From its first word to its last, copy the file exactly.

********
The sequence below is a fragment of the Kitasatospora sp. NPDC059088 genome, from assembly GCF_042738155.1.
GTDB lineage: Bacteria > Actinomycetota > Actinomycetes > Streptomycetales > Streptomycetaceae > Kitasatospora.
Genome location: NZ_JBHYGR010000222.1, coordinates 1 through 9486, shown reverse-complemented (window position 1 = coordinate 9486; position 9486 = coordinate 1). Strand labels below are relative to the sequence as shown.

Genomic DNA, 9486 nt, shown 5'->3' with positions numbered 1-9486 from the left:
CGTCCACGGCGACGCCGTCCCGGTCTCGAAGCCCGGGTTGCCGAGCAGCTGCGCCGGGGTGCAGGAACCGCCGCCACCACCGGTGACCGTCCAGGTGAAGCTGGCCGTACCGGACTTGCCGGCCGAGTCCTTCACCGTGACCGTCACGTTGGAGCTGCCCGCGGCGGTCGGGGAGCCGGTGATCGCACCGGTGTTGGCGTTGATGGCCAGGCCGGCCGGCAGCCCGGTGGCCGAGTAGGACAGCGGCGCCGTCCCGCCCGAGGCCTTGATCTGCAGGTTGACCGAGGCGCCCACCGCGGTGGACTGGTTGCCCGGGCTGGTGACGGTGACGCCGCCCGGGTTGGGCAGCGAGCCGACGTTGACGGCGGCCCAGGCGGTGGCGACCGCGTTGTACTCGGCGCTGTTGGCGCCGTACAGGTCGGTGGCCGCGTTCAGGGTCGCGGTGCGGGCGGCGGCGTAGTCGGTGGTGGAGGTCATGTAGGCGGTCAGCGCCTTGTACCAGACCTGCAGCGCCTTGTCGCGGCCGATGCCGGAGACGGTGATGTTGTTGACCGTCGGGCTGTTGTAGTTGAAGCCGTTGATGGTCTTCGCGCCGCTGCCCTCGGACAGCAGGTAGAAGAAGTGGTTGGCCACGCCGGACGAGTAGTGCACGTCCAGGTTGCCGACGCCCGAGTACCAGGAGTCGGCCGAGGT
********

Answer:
The sequence below is a fragment of the Kitasatospora sp. NPDC059088 genome, from assembly GCF_042738155.1.
GTDB lineage: Bacteria > Actinomycetota > Actinomycetes > Streptomycetales > Streptomycetaceae > Kitasatospora.
Genome location: NZ_JBHYGR010000222.1, coordinates 1 through 9486, shown reverse-complemented (window position 1 = coordinate 9486; position 9486 = coordinate 1). Strand labels below are relative to the sequence as shown.

Genomic DNA, 9486 nt, shown 5'->3' with positions numbered 1-9486 from the left:
CGTCCACGGCGACGCCGTCCCGGTCTCGAAGCCCGGGTTGCCGAGCAGCTGCGCCGGGGTGCAGGAACCGCCGCCACCACCGGTGACCGTCCAGGTGAAGCTGGCCGTACCGGACTTGCCGGCCGAGTCCTTCACCGTGACCGTCACGTTGGAGCTGCCCGCGGCGGTCGGGGAGCCGGTGATCGCACCGGTGTTGGCGTTGATGGCCAGGCCGGCCGGCAGCCCGGTGGCCGAGTAGGACAGCGGCGCCGTCCCGCCCGAGGCCTTGATCTGCAGGTTGACCGAGGCGCCCACCGCGGTGGACTGGTTGCCCGGGCTGGTGACGGTGACGCCGCCCGGGTTGGGCAGCGAGCCGACGTTGACGGCGGCCCAGGCGGTGGCGACCGCGTTGTACTCGGCGCTGTTGGCGCCGTACAGGTCGGTGGCCGCGTTCAGGGTCGCGGTGCGGGCGGCGGCGTAGTCGGTGGTGGAGGTCATGTAGGCGGTCAGCGCCTTGTACCAGACCTGCAGCGCCTTGTCGCGGCCGATGCCGGAGACGGTGATGTTGTTGACCGTCGGGCTGTTGTAGTTGAAGCCGTTGATGGTCTTCGCGCCGCTGCCCTCGGACAGCAGGTAGAAGAAGTGGTTGGCCACGCCGGACGAGTAGTGCACGTCCAGGTTGCCGACGCCCGAGTACCAGGAGTCGGCCGAGGT